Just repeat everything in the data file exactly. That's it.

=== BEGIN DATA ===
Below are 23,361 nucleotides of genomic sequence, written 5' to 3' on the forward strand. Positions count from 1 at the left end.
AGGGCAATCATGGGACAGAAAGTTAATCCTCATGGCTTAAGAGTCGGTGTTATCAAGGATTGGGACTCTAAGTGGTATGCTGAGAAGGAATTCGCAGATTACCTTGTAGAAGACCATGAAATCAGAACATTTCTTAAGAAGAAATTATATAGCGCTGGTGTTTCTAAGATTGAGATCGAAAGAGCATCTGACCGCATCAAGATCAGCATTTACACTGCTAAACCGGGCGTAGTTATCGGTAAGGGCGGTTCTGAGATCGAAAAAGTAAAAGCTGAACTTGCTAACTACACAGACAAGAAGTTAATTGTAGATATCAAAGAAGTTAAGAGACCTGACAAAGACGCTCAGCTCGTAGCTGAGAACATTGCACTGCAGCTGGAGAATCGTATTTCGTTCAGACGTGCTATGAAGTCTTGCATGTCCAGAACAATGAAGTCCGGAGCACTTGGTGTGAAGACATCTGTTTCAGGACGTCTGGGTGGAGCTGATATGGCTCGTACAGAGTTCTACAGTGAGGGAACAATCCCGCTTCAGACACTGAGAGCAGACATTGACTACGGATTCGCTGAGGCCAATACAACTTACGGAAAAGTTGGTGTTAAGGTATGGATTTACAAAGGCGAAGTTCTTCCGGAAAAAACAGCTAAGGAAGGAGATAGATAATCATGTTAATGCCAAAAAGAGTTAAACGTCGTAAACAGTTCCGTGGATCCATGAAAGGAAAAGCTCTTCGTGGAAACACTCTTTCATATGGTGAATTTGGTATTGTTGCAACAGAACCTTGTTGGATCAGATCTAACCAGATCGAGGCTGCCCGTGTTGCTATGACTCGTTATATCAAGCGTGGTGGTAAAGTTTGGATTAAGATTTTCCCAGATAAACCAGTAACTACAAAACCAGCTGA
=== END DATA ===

Below are 23,361 nucleotides of genomic sequence, written 5' to 3' on the forward strand. Positions count from 1 at the left end.
AGGGCAATCATGGGACAGAAAGTTAATCCTCATGGCTTAAGAGTCGGTGTTATCAAGGATTGGGACTCTAAGTGGTATGCTGAGAAGGAATTCGCAGATTACCTTGTAGAAGACCATGAAATCAGAACATTTCTTAAGAAGAAATTATATAGCGCTGGTGTTTCTAAGATTGAGATCGAAAGAGCATCTGACCGCATCAAGATCAGCATTTACACTGCTAAACCGGGCGTAGTTATCGGTAAGGGCGGTTCTGAGATCGAAAAAGTAAAAGCTGAACTTGCTAACTACACAGACAAGAAGTTAATTGTAGATATCAAAGAAGTTAAGAGACCTGACAAAGACGCTCAGCTCGTAGCTGAGAACATTGCACTGCAGCTGGAGAATCGTATTTCGTTCAGACGTGCTATGAAGTCTTGCATGTCCAGAACAATGAAGTCCGGAGCACTTGGTGTGAAGACATCTGTTTCAGGACGTCTGGGTGGAGCTGATATGGCTCGTACAGAGTTCTACAGTGAGGGAACAATCCCGCTTCAGACACTGAGAGCAGACATTGACTACGGATTCGCTGAGGCCAATACAACTTACGGAAAAGTTGGTGTTAAGGTATGGATTTACAAAGGCGAAGTTCTTCCGGAAAAAACAGCTAAGGAAGGAGATAGATAATCATGTTAATGCCAAAAAGAGTTAAACGTCGTAAACAGTTCCGTGGATCCATGAAAGGAAAAGCTCTTCGTGGAAACACTCTTTCATATGGTGAATTTGGTATTGTTGCAACAGAACCTTGTTGGATCAGATCTAACCAGATCGAGGCTGCCCGTGTTGCTATGACTCGTTATATCAAGCGTGGTGGTAAAGTTTGGATTAAGATTTTCCCAGATAAACCAGTAACTACAAAACCAGCTGA